Despite President Donald Trump's affinity for the sport, golf is less popular in the U.S. today than in decades gone by, especially with Millennials.
As a result, many country clubs and golf courses are closing down. This translates to hundreds of thousands of acres of land available for repurposing. While some former courses are being turned into mixed-use developments, an easier process as the land is already commercially zoned, others are being blocked from being rezoned into residential land. CityLab reports that this is due in part to "old-fashioned NIMBYism." Affluent residents near the courses often opt for turning the land into permanent parks or nature preserves, rather than infill housing redevelopment.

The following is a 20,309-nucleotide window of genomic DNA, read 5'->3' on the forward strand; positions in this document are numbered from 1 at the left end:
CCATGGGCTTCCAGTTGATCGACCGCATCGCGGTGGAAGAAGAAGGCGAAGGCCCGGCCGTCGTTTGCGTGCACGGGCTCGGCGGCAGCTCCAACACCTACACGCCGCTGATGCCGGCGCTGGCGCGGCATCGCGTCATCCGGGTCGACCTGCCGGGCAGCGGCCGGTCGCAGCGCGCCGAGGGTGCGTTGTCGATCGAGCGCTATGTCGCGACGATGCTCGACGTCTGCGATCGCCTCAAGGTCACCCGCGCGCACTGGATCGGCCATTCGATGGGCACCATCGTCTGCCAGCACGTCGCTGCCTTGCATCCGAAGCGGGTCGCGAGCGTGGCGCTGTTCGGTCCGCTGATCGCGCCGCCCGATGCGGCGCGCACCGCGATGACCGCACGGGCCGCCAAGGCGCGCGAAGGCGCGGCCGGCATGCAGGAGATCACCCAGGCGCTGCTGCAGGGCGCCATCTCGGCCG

Golf is dying, many experts say. According to one study by the golf industry group Pellucid Corp., the number of regular golfers fell from 30 to 20.9 million between 2002 and 2016. Ratings are down, equipment sales are lagging, and the number of rounds played annually has fallen. Part of the bust can be blamed on the fallen fortunes of a single person: Tiger Woods. Golf boomed in the 1990s and early 2000s as the charismatic superstar raked in titles. Then, beginning in 2009, it faced a one-two punch of recession and bad press when its star golfer’s chronic infidelity came to light.